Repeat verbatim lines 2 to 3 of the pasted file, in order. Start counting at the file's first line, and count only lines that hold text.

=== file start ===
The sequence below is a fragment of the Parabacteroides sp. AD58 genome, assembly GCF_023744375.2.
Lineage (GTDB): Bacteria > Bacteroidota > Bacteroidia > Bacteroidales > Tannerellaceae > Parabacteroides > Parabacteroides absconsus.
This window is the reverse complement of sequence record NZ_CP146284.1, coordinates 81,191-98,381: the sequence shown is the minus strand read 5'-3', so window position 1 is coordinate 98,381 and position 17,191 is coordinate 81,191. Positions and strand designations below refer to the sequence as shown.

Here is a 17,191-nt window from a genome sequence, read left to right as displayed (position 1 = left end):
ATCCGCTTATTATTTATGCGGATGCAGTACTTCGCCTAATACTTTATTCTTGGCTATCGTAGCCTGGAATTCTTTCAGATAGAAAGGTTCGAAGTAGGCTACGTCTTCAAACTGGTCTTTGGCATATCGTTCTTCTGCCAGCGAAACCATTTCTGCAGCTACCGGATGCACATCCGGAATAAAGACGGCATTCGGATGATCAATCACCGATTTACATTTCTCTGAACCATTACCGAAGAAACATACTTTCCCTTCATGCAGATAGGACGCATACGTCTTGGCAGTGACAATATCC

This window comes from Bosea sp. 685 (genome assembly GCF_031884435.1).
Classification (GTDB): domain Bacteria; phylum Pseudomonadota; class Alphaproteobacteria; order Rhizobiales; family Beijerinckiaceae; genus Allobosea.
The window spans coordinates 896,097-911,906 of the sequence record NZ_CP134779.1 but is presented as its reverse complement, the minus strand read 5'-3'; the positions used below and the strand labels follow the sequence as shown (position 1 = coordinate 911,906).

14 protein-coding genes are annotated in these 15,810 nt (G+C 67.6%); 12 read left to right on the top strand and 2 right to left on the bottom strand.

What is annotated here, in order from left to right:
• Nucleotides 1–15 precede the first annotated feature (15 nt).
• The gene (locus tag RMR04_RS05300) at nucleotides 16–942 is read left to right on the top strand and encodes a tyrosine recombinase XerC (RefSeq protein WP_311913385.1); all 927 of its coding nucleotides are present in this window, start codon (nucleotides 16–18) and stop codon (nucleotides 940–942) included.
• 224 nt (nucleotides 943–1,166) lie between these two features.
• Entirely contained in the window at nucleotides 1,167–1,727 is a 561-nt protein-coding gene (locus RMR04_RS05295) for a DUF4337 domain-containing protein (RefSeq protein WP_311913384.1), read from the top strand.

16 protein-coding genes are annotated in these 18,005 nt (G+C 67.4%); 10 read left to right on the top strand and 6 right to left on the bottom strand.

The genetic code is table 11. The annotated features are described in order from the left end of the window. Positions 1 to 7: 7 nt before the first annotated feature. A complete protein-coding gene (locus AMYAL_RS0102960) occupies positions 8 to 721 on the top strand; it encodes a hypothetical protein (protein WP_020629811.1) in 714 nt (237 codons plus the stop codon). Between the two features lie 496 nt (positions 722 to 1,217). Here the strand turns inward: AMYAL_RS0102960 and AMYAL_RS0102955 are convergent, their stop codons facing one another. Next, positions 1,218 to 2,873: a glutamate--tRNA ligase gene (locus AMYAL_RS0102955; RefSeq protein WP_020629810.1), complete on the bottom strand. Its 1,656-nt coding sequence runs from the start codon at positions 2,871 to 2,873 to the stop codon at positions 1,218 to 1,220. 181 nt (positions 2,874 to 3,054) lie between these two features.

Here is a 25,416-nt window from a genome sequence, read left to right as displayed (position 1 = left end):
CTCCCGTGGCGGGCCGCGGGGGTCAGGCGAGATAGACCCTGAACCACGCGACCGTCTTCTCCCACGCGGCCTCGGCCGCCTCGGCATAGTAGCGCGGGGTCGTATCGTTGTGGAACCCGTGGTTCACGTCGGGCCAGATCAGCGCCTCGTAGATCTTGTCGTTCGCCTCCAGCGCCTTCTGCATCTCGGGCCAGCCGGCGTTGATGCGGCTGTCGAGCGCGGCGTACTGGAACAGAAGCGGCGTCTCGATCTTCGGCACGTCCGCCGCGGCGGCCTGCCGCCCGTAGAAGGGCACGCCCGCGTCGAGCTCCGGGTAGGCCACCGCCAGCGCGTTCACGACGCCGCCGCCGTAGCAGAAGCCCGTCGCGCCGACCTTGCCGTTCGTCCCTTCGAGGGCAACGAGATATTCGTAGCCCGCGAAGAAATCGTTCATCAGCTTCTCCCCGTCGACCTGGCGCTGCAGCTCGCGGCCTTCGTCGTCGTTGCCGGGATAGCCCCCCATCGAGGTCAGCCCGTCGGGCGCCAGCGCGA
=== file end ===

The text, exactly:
Lineage (GTDB): Bacteria > Bacteroidota > Bacteroidia > Bacteroidales > Tannerellaceae > Parabacteroides > Parabacteroides absconsus.
This window is the reverse complement of sequence record NZ_CP146284.1, coordinates 81,191-98,381: the sequence shown is the minus strand read 5'-3', so window position 1 is coordinate 98,381 and position 17,191 is coordinate 81,191. Positions and strand designations below refer to the sequence as shown.